Racial Inequality and the Oscars

January 31, 2016

In January 2016, the Academy of Motion Picture Arts & Sciences announced its Oscar Award nominations. For the second year in a row, no actors of color were nominated. This has led to controversy about racial inequality in the film industry. In this lesson, students learn about the controversy, identify different points of view about it, take a stand on it, and support their stance.      

Learning Objectives

Students will:

  • think about what movie characters mean to them
  • read about the controversy over racial inequality in the Academy Awards
  • analyze what different people have said about the controversy
  • identify where they stand on the issue



Tell students that you are going to read aloud a series of statements. Ask students to stand up after each statement that they agree with. Then read aloud each of the following statements, pausing after each to allow students time to stand up.

  • I like going to the movies.
  • I admire some of the characters that I see in the movies.
  • I identify with some of the characters in the movies.
  • I look for people in the movies who look like me.
  • I often see people in the movies that I can relate to.
  • I often see movie characters dealing with situations that remind me of real life.

Next, ask students if they noticed any patterns in the responses. Share with students this quote from Professor Roxane Gay's article in the New York Times, "The Oscars and Hollywood’s Race Problem" from January 22, 2016.

"...[P]eople of color want to see their lives reflected in the movies they watch."  

Explain that Roxane Gay made this comment in discussing a recent controversy over the movie industry’s failure to acknowledge and honor people of color in the industry. In this lesson, we’ll explore this controversy.

Next, have students read—or read aloud to students—the following Background Reading so they can learn more about the controversy.


#OscarsSoWhite: Background Reading

Every year the Academy of Motion Picture Arts & Sciences holds a competition. People in the movie industry nominate and later vote for films and people who do various filmmaking jobs (actor, director, costume designer, etc.) for awards. The winners receive statues, called Oscars, and their films get a big boost because they have been identified as excellent in some way.

What difference do Academy Awards (also known as Oscars) make? More than you might think. On one level, they make the award nominees and recipients feel good.  An Oscar nomination or award is a way of telling peers, fans, and audience members that this person is very good at what they do. An Oscar also serves as a kind of movie recommendation: When a movie - or its actors, director, etc. - get an Oscar, it’s a way of saying, "This is a good movie. You should think about seeing it."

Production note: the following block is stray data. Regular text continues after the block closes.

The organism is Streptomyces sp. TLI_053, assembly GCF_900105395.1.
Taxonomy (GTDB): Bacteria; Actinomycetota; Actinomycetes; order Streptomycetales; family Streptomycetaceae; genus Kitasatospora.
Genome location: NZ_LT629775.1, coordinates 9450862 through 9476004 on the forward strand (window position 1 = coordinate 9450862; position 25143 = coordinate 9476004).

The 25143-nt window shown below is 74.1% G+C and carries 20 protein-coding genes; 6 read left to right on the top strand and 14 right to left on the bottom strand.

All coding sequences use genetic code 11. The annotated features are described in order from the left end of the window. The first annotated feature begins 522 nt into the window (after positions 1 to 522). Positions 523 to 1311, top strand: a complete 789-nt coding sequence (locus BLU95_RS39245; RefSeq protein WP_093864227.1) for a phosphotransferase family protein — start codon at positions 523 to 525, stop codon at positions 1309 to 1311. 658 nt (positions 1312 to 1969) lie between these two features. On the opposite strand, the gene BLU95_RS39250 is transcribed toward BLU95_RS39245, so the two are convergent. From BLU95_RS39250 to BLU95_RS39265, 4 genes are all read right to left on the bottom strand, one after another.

Since the Academy Awards can make a big difference in which movies people see, who gets nominated for them can be quite important. Recognition can go a long way in helping someone’s career, in increasing profits for the movie-makers, and ultimately on deciding what kind of movies will be made in the future.

An Academy Award can also affect how audience members think about those who make movies, particularly the actors, since they are the most visible people in the movie world. That’s why so many people are upset that in 2016, as in 2015, every actor who was nominated for an Oscar was white. #OscarsSoWhite has become, for the second year running, a protest against the omission of people of color from the prestigious award nominations.

Some prominent African Americans—including director Spike Lee and actor Jada Pinkett-Smith—announced that they would not attend the awards ceremony this year because once again, no people of color were nominated for awards. Following their announcements, a lot of other film people weighed in on the topic.  

Some noted that not only are people of color often excluded from film awards, they’re greatly underrepresented in top film roles. The Ralph J. Bunche Center for African American Studies at UCLA examined 174 films produced in 2013. Of these films, less than 17% of the lead roles were held by people of color, although people of color made up over 34% of the population that year.  Film studio heads were 94% white and 100% male.  Yet people of color make up over half of frequent movie-goers.